Article
In another article, we discussed some simpler methods of pulling interior wiring into conduit. We looked at coil packs and drum feed methods. But when it comes to underground feeders and cabling, the struggle gets, well, "reel." When laying in conductors with underground or in-concrete installations, it's normally a two-step process, requiring a team at least three workers.

Entrance Conductor Wiring Made Simpler – The Reel Deal

Steve Maurer, IME
In another article, we discussed some simpler methods of pulling interior wiring into conduit. We looked at coil packs and drum feed methods.

But when it comes to underground feeders and cabling, the struggle gets, well, "reel." When laying in conductors with underground or in-concrete installations, it's normally a two-step process, requiring a team at least three workers.

What if you could make it a one-step process?

And what if you only needed two crew members to lay in the conduit and cables?

This could save money by shortening the installation time, maybe as much as one-half to one-fifth.
Let's take a look at the basic, common practice and see how it can be improved with a different method.

Doing the old two-step install
Once a trench is dug or formed, you're ready to install the conduit. There are two ways to do that: PVC underground rated conduit and flexible conduit.

With the PVC, you layout the conduit and then glue the sticks together. Of course, for runs with 45 or 90 degree angles, you need to glue in the appropriate sweeps, too.

Once the PVC cement it dry, you need to pull in a fish tape in most cases. Then make your cable attachment and jerk that son of a gun through the conduit. Sometimes you get hung up on a joint, adding time to the install as you work it loose and continue on.

Of course, using a flexible, empty conduit duct will cut down on the time. Just reel it out, feeding it easily around any curves and angles. Once laid in, you get your fish tape placed and pull the conductors through.

It's much faster and you won't be hanging up on any glued joints.

But … it's still a two-step process, using at least three team members.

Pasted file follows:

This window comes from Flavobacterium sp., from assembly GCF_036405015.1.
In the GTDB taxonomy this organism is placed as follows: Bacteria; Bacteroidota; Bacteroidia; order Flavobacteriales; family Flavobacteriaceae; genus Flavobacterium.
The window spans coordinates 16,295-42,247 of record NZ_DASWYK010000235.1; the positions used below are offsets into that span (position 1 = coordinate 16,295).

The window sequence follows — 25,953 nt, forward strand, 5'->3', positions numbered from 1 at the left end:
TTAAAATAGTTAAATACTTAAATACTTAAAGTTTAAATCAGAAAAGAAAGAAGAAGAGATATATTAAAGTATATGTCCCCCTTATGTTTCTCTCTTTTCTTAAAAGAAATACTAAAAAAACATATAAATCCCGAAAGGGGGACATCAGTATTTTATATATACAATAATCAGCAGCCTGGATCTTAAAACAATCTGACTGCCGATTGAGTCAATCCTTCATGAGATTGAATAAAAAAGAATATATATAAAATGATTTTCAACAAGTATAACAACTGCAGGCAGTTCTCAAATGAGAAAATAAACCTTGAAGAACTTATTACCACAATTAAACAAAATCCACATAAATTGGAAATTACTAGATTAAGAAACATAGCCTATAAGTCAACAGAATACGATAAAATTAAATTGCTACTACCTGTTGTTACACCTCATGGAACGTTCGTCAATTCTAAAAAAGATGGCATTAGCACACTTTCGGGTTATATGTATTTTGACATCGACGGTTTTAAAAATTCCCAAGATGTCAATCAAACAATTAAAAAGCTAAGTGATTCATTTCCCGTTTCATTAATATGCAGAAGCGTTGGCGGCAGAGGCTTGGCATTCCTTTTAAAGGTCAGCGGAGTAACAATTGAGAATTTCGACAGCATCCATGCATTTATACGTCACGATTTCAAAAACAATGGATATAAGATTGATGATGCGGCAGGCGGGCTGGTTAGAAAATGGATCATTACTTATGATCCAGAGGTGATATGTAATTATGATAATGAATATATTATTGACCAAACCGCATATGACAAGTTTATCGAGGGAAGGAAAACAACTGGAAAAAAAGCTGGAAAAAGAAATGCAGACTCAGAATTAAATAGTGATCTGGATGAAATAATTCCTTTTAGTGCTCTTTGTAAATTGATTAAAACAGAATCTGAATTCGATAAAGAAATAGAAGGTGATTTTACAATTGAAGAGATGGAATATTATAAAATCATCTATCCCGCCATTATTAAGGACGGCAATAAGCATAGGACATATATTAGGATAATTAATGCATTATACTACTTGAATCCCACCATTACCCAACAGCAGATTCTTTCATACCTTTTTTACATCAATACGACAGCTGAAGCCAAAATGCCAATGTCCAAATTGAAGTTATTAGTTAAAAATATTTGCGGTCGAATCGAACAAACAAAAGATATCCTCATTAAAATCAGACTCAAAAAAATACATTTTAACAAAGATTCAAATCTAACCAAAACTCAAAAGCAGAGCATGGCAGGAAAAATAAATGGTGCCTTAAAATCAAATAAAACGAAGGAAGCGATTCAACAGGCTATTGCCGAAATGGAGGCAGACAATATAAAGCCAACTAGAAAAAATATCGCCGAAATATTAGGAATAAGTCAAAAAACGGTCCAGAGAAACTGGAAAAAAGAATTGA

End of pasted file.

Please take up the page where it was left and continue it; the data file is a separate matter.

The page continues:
How about cutting the time and manhours down even more?

Cable-in-conduit installs save even more time
Instead of buying reels of wire and reels of conduit, use the cable-in-conduit method. The cables are already in the flexible sheath, sometimes manufactured simultaneously at the factory.

Once the reel is set in place and jacked up for easy payoff, you just drag it down through the trench. The conduit/conductor combo glides around curves and angles easily.

Once your crewmate has reached the end, all that's left is skinning back the conduit to make attachments to enclosures and terminals.

In a side-by-side test case, a PVC conduit install took 41 minutes and three workers, while the cable-in-conduit was done in a little over six minutes … with two workers.

Even the sheath and pull method took three workers 16 minutes to finish.

Here's another reel deal
If you've ever pulled entrance cables or large feeders from a wooden reel, you'll appreciate this product.

Because the sides of the reel are rigidly connected, rolling them around tight corners is a challenge. And once you're at the pulling location, you need to get it lined up to pull, insert an arbor tube or conduit, hike it up onto heavy jack stands, and finally get it ready to pull.

But what about using a rotating flange set that attached easily to the reel, using a drills to hoist the heavy real into position? The flanges are designed to roll independently of each other, allowing you to navigate the reel around obstacles easily, with only one crew member rolling it along.

Once at the pull site, you simple roll it into position, clamp on some wheel chocks, and get ready to rock and roll.

Using something like the SIMpull™ Flange set can make it faster, easier, and safer to get heavy cable to the pull site and get the job done.
Photo courtesy of Southwire Company
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